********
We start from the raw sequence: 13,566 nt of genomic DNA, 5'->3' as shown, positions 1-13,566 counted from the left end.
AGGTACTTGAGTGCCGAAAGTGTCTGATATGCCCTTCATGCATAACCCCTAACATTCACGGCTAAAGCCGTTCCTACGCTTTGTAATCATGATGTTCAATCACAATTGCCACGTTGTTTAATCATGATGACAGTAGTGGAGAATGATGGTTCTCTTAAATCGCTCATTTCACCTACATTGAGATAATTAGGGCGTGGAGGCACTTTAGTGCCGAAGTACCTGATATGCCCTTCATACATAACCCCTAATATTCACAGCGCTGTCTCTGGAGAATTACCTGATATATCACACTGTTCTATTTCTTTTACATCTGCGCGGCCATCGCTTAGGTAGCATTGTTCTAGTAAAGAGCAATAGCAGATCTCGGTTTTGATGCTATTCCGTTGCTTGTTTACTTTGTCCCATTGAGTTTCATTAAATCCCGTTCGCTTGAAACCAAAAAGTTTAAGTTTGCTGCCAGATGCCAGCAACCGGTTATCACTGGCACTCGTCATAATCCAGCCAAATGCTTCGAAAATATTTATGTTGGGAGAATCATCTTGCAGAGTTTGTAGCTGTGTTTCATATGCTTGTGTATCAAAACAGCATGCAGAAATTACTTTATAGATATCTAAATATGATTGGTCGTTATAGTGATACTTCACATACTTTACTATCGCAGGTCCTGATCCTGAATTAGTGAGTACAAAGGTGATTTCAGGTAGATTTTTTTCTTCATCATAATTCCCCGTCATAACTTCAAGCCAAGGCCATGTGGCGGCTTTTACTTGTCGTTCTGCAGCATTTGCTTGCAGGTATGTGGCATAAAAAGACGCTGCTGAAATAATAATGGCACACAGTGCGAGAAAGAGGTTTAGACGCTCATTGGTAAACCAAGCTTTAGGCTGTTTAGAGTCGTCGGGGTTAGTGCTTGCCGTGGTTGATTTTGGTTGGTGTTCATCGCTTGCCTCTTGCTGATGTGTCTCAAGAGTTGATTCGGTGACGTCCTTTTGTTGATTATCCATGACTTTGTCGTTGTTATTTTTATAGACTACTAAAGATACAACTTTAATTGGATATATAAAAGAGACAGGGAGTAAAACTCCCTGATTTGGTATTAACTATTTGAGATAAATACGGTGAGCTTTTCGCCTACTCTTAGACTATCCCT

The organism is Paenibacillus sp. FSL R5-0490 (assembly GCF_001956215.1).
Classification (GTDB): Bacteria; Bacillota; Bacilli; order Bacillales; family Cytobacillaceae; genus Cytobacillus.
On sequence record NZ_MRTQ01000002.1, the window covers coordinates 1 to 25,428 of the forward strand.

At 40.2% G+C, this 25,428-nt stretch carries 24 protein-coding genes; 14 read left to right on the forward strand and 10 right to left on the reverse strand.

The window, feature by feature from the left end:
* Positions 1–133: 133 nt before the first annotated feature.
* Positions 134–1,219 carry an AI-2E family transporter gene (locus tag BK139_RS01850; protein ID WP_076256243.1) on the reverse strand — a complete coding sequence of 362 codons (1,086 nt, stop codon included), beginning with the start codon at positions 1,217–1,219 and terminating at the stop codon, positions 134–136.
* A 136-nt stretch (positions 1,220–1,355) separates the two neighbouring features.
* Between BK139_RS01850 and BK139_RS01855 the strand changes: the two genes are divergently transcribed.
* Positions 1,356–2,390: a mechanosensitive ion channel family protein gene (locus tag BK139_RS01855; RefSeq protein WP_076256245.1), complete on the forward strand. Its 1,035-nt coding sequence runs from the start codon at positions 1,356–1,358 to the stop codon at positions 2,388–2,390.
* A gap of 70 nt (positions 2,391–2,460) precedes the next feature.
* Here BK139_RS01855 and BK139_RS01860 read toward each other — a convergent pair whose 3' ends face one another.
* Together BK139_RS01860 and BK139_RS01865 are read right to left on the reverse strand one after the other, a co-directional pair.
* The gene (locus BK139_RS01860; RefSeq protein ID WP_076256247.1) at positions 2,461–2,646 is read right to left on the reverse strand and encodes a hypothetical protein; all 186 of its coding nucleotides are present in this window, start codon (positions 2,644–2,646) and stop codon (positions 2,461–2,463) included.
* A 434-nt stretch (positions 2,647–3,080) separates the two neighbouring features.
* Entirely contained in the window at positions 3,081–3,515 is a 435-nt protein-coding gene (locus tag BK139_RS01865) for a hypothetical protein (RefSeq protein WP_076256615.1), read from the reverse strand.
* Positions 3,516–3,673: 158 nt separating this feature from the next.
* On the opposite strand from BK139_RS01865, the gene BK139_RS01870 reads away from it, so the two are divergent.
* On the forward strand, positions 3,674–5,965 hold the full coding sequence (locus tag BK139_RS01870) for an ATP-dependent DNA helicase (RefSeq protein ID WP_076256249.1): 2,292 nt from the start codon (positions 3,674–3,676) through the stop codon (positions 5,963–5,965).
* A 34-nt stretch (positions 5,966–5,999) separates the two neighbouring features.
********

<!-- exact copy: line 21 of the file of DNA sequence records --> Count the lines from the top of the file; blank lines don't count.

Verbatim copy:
* On the forward strand, positions 3,674–5,965 hold the full coding sequence (locus tag BK139_RS01870) for an ATP-dependent DNA helicase (RefSeq protein ID WP_076256249.1): 2,292 nt from the start codon (positions 3,674–3,676) through the stop codon (positions 5,963–5,965).